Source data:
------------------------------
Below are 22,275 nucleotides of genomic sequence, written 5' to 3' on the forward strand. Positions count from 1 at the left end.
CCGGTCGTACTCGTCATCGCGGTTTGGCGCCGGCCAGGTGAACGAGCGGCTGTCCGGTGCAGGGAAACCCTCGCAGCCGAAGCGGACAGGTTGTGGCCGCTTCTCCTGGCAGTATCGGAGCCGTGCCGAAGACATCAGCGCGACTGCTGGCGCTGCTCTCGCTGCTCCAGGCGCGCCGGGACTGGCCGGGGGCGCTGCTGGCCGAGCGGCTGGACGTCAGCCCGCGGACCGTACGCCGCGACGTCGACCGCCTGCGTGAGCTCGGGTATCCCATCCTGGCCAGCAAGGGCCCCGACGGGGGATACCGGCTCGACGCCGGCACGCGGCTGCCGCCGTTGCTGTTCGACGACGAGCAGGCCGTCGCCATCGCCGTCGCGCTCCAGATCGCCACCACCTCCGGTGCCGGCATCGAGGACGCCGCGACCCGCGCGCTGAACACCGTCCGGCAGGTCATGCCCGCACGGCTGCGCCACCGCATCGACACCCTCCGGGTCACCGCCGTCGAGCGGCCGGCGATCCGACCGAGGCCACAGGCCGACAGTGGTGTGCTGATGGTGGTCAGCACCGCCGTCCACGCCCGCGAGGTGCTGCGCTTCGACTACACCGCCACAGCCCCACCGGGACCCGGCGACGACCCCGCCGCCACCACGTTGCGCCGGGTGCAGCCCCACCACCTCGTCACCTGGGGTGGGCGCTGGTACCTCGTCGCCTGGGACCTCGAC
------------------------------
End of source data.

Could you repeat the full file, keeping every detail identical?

Below are 22,275 nucleotides of genomic sequence, written 5' to 3' on the forward strand. Positions count from 1 at the left end.
CCGGTCGTACTCGTCATCGCGGTTTGGCGCCGGCCAGGTGAACGAGCGGCTGTCCGGTGCAGGGAAACCCTCGCAGCCGAAGCGGACAGGTTGTGGCCGCTTCTCCTGGCAGTATCGGAGCCGTGCCGAAGACATCAGCGCGACTGCTGGCGCTGCTCTCGCTGCTCCAGGCGCGCCGGGACTGGCCGGGGGCGCTGCTGGCCGAGCGGCTGGACGTCAGCCCGCGGACCGTACGCCGCGACGTCGACCGCCTGCGTGAGCTCGGGTATCCCATCCTGGCCAGCAAGGGCCCCGACGGGGGATACCGGCTCGACGCCGGCACGCGGCTGCCGCCGTTGCTGTTCGACGACGAGCAGGCCGTCGCCATCGCCGTCGCGCTCCAGATCGCCACCACCTCCGGTGCCGGCATCGAGGACGCCGCGACCCGCGCGCTGAACACCGTCCGGCAGGTCATGCCCGCACGGCTGCGCCACCGCATCGACACCCTCCGGGTCACCGCCGTCGAGCGGCCGGCGATCCGACCGAGGCCACAGGCCGACAGTGGTGTGCTGATGGTGGTCAGCACCGCCGTCCACGCCCGCGAGGTGCTGCGCTTCGACTACACCGCCACAGCCCCACCGGGACCCGGCGACGACCCCGCCGCCACCACGTTGCGCCGGGTGCAGCCCCACCACCTCGTCACCTGGGGTGGGCGCTGGTACCTCGTCGCCTGGGACCTCGAC